Taking a break from osteoporosis drugs can protect bones

Nov 18, 2010

Taking time off from certain osteoporosis drugs may be beneficial to bone health, according to a study conducted at Loyola University Health System. Researchers found that bone density remained stable for three years in patients who took a drug holiday from bisphosphonates, a popular class of osteoporosis drugs that can cause fractures in the thigh bones and tissue decay in the jaw bone.

"These drugs are potentially harmful when taken for long durations, yet little has been known until now about the length of time patients should go without treatment for this debilitating condition," said Pauline Camacho, MD, study investigator and director of the Loyola University Osteoporosis and Metabolic Bone Disease Center. "Our study demonstrated that bones can remain stable for a number of years after these drugs are discontinued."

Doctors recommend that patients take drug holidays from bisphosphonates after four to five years. These drugs continue to stabilize bones and reduce the risk for bone loss after treatment ceases.

The study's goal was to identify the optimal drug holiday length after prolonged use of based on changes in bone mineral density and bone loss. The study evaluated 139 patients (123 females, 16 males) with osteoporosis and osteopenia, the precursor to the disease. Patients took a bisphosphonate an average of 6.8 years before beginning a drug holiday from 2005 to 2010. Over three years, five fractures occurred, but bone mineral density did not change significantly. However, did start to increase at six months. The type of bisphosphonate and the duration of treatment did not affect .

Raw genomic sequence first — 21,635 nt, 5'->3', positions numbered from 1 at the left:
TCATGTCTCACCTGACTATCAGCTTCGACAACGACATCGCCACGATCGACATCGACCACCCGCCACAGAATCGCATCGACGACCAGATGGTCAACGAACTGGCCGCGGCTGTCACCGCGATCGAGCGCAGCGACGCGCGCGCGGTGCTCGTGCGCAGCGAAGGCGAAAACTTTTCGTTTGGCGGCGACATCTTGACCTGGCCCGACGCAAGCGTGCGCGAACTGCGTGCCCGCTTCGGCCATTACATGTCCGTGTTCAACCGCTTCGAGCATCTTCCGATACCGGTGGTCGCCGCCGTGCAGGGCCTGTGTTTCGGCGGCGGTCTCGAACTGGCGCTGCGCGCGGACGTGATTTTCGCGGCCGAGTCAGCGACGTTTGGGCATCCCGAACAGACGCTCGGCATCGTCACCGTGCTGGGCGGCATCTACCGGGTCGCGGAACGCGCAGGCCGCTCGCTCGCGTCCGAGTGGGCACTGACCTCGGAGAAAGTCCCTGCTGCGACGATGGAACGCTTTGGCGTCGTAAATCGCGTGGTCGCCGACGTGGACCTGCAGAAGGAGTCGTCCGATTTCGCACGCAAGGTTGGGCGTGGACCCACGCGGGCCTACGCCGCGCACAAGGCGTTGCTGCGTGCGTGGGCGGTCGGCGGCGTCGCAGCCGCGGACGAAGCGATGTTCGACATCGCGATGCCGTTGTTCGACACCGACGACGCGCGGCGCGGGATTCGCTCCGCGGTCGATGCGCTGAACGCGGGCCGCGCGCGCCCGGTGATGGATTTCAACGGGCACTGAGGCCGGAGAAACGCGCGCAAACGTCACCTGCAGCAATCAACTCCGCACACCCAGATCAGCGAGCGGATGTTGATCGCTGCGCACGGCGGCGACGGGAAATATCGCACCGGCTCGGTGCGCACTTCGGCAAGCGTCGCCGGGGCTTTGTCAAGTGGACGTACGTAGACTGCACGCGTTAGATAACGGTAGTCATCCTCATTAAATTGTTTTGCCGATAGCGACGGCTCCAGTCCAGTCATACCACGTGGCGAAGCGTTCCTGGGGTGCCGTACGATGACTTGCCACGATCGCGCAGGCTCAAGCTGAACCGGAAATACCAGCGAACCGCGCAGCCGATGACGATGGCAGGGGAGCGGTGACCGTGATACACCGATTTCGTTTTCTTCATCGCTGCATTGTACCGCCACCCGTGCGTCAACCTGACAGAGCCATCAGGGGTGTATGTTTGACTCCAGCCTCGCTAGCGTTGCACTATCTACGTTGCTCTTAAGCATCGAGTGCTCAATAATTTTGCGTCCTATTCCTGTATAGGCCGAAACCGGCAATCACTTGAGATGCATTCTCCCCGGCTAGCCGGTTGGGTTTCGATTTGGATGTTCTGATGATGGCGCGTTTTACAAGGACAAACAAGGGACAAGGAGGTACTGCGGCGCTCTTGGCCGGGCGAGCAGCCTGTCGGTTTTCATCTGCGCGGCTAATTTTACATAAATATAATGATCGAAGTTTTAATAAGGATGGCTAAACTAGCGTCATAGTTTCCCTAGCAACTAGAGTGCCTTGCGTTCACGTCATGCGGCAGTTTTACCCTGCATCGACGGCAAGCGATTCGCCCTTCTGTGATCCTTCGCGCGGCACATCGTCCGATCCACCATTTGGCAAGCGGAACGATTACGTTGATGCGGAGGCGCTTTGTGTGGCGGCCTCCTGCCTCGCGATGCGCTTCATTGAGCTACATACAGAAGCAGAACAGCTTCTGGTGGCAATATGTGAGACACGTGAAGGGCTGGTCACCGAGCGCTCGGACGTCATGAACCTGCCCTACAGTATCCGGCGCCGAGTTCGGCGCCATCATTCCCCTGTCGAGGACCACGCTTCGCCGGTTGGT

"While further research is needed to adequately assess the optimal duration of the drug holiday, we do know that patients can relatively safely discontinue their treatment for at least three years," Dr. Camacho said. "However, patients who fracture during their drug holiday should notify their physician right away so osteoporosis therapy can be resumed. Patients also should continue to see their physician to regularly monitor their bone health."

Explore further: Research milestone in CCHF virus could help identify new treatments

add to favorites email to friend print save as pdf

Related Stories

FDA warns of fractures with osteoporosis drugs

Oct 13, 2010

(AP) -- Government health officials warned doctors and patients Wednesday about an increased risk of thigh fractures with a widely used group of bone-strengthening drugs.

Cancer treatment may result in bone loss

Nov 13, 2008

Montreal, November 13, 2008 – A new cross-Canada study has found that breast and prostate cancer treatment can foster bone loss. In the online edition of the Journal of Clinical Oncology, the scientists explain how loss o ...

Recommended for you

A new way to prevent the spread of devastating diseases

13 hours ago

For decades, researchers have tried to develop broadly effective vaccines to prevent the spread of illnesses such as HIV, malaria, and tuberculosis. While limited progress has been made along these lines, ...

New molecule allows for increase in stem cell transplants

14 hours ago

Investigators from the Institute for Research in Immunology and Cancer (IRIC) at the Université de Montréal have just published, in the prestigious magazine Science, the announcement of the discovery of a new molecule, the fi ...

Team explores STXBP5 gene and its role in blood clotting

16 hours ago

Two independent groups of researchers led by Sidney (Wally) Whiteheart, PhD, of the University of Kentucky, and Charles Lowenstein, MD, of the University of Rochester, have published important studies exploring the role that ...

User comments : 0